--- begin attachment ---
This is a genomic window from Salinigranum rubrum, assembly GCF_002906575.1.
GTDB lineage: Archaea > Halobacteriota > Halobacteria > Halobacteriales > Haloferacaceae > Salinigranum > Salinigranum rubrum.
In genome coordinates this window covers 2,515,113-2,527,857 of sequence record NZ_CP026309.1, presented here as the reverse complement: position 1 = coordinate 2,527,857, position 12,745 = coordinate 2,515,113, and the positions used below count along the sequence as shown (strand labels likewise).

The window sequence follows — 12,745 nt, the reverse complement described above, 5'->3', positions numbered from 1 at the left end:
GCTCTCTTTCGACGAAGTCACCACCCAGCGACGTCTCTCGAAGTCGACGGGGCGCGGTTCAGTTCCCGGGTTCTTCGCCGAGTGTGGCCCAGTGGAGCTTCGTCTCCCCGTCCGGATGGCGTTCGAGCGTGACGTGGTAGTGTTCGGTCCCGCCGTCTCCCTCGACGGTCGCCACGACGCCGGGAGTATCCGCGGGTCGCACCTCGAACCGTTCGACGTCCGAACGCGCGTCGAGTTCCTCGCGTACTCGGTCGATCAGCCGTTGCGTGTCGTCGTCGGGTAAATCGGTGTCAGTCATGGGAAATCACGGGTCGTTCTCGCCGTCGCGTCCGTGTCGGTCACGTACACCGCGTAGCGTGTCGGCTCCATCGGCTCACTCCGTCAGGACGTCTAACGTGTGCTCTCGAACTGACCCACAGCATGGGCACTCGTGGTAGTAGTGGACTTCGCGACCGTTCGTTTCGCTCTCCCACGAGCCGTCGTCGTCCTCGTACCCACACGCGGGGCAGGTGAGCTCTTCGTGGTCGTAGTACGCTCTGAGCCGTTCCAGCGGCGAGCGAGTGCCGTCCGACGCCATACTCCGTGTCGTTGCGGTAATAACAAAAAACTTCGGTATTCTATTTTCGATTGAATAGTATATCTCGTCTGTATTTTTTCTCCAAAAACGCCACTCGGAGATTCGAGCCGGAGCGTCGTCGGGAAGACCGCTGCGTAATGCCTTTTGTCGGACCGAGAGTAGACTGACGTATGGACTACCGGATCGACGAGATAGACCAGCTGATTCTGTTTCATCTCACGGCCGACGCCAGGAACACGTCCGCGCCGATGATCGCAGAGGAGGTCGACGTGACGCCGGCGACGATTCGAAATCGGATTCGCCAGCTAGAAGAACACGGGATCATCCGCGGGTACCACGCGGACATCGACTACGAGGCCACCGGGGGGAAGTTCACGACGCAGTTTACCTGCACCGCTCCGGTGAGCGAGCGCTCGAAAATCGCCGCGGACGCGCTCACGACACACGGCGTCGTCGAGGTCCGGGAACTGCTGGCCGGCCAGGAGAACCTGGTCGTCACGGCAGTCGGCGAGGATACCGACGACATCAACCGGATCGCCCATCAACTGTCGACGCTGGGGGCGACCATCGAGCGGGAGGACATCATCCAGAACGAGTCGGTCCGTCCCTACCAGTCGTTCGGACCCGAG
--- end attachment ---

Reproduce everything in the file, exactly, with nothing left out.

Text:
This is a genomic window from Salinigranum rubrum, assembly GCF_002906575.1.
GTDB lineage: Archaea > Halobacteriota > Halobacteria > Halobacteriales > Haloferacaceae > Salinigranum > Salinigranum rubrum.
In genome coordinates this window covers 2,515,113-2,527,857 of sequence record NZ_CP026309.1, presented here as the reverse complement: position 1 = coordinate 2,527,857, position 12,745 = coordinate 2,515,113, and the positions used below count along the sequence as shown (strand labels likewise).

The window sequence follows — 12,745 nt, the reverse complement described above, 5'->3', positions numbered from 1 at the left end:
GCTCTCTTTCGACGAAGTCACCACCCAGCGACGTCTCTCGAAGTCGACGGGGCGCGGTTCAGTTCCCGGGTTCTTCGCCGAGTGTGGCCCAGTGGAGCTTCGTCTCCCCGTCCGGATGGCGTTCGAGCGTGACGTGGTAGTGTTCGGTCCCGCCGTCTCCCTCGACGGTCGCCACGACGCCGGGAGTATCCGCGGGTCGCACCTCGAACCGTTCGACGTCCGAACGCGCGTCGAGTTCCTCGCGTACTCGGTCGATCAGCCGTTGCGTGTCGTCGTCGGGTAAATCGGTGTCAGTCATGGGAAATCACGGGTCGTTCTCGCCGTCGCGTCCGTGTCGGTCACGTACACCGCGTAGCGTGTCGGCTCCATCGGCTCACTCCGTCAGGACGTCTAACGTGTGCTCTCGAACTGACCCACAGCATGGGCACTCGTGGTAGTAGTGGACTTCGCGACCGTTCGTTTCGCTCTCCCACGAGCCGTCGTCGTCCTCGTACCCACACGCGGGGCAGGTGAGCTCTTCGTGGTCGTAGTACGCTCTGAGCCGTTCCAGCGGCGAGCGAGTGCCGTCCGACGCCATACTCCGTGTCGTTGCGGTAATAACAAAAAACTTCGGTATTCTATTTTCGATTGAATAGTATATCTCGTCTGTATTTTTTCTCCAAAAACGCCACTCGGAGATTCGAGCCGGAGCGTCGTCGGGAAGACCGCTGCGTAATGCCTTTTGTCGGACCGAGAGTAGACTGACGTATGGACTACCGGATCGACGAGATAGACCAGCTGATTCTGTTTCATCTCACGGCCGACGCCAGGAACACGTCCGCGCCGATGATCGCAGAGGAGGTCGACGTGACGCCGGCGACGATTCGAAATCGGATTCGCCAGCTAGAAGAACACGGGATCATCCGCGGGTACCACGCGGACATCGACTACGAGGCCACCGGGGGGAAGTTCACGACGCAGTTTACCTGCACCGCTCCGGTGAGCGAGCGCTCGAAAATCGCCGCGGACGCGCTCACGACACACGGCGTCGTCGAGGTCCGGGAACTGCTGGCCGGCCAGGAGAACCTGGTCGTCACGGCAGTCGGCGAGGATACCGACGACATCAACCGGATCGCCCATCAACTGTCGACGCTGGGGGCGACCATCGAGCGGGAGGACATCATCCAGAACGAGTCGGTCCGTCCCTACCAGTCGTTCGGACCCGAG